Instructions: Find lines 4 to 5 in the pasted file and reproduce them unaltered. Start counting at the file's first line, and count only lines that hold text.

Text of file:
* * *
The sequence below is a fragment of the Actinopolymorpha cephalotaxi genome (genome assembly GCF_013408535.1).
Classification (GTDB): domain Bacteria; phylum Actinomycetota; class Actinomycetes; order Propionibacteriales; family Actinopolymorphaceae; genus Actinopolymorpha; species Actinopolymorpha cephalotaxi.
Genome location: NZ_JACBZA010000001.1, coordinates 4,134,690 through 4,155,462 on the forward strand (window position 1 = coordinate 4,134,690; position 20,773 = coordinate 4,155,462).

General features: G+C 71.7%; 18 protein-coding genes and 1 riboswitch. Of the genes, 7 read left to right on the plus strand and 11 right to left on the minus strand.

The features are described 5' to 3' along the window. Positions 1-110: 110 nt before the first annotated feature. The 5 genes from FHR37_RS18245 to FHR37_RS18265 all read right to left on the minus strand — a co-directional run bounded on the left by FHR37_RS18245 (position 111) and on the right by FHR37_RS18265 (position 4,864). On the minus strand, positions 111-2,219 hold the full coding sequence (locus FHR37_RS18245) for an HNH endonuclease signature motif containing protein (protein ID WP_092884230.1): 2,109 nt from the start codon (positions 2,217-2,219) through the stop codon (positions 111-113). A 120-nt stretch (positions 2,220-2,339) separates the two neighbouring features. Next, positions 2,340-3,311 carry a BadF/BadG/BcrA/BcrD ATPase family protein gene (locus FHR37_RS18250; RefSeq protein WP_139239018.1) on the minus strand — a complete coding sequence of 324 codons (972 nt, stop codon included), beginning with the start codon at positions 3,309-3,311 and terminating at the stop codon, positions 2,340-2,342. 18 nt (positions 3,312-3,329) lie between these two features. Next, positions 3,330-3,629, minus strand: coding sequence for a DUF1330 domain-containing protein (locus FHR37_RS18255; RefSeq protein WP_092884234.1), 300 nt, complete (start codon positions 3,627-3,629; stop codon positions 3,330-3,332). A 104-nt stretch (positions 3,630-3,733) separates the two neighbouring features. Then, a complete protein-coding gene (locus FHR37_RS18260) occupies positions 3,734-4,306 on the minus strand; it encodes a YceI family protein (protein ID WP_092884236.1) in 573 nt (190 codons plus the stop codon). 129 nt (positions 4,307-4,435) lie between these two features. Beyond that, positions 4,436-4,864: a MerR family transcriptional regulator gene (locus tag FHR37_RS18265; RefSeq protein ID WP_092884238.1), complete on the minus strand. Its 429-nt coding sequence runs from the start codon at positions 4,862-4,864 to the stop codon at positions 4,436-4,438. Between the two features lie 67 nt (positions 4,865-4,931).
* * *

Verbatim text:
General features: G+C 71.7%; 18 protein-coding genes and 1 riboswitch. Of the genes, 7 read left to right on the plus strand and 11 right to left on the minus strand.

The features are described 5' to 3' along the window. Positions 1-110: 110 nt before the first annotated feature. The 5 genes from FHR37_RS18245 to FHR37_RS18265 all read right to left on the minus strand — a co-directional run bounded on the left by FHR37_RS18245 (position 111) and on the right by FHR37_RS18265 (position 4,864). On the minus strand, positions 111-2,219 hold the full coding sequence (locus FHR37_RS18245) for an HNH endonuclease signature motif containing protein (protein ID WP_092884230.1): 2,109 nt from the start codon (positions 2,217-2,219) through the stop codon (positions 111-113). A 120-nt stretch (positions 2,220-2,339) separates the two neighbouring features. Next, positions 2,340-3,311 carry a BadF/BadG/BcrA/BcrD ATPase family protein gene (locus FHR37_RS18250; RefSeq protein WP_139239018.1) on the minus strand — a complete coding sequence of 324 codons (972 nt, stop codon included), beginning with the start codon at positions 3,309-3,311 and terminating at the stop codon, positions 2,340-2,342. 18 nt (positions 3,312-3,329) lie between these two features. Next, positions 3,330-3,629, minus strand: coding sequence for a DUF1330 domain-containing protein (locus FHR37_RS18255; RefSeq protein WP_092884234.1), 300 nt, complete (start codon positions 3,627-3,629; stop codon positions 3,330-3,332). A 104-nt stretch (positions 3,630-3,733) separates the two neighbouring features. Then, a complete protein-coding gene (locus FHR37_RS18260) occupies positions 3,734-4,306 on the minus strand; it encodes a YceI family protein (protein ID WP_092884236.1) in 573 nt (190 codons plus the stop codon). 129 nt (positions 4,307-4,435) lie between these two features. Beyond that, positions 4,436-4,864: a MerR family transcriptional regulator gene (locus tag FHR37_RS18265; RefSeq protein ID WP_092884238.1), complete on the minus strand. Its 429-nt coding sequence runs from the start codon at positions 4,862-4,864 to the stop codon at positions 4,436-4,438. Between the two features lie 67 nt (positions 4,865-4,931).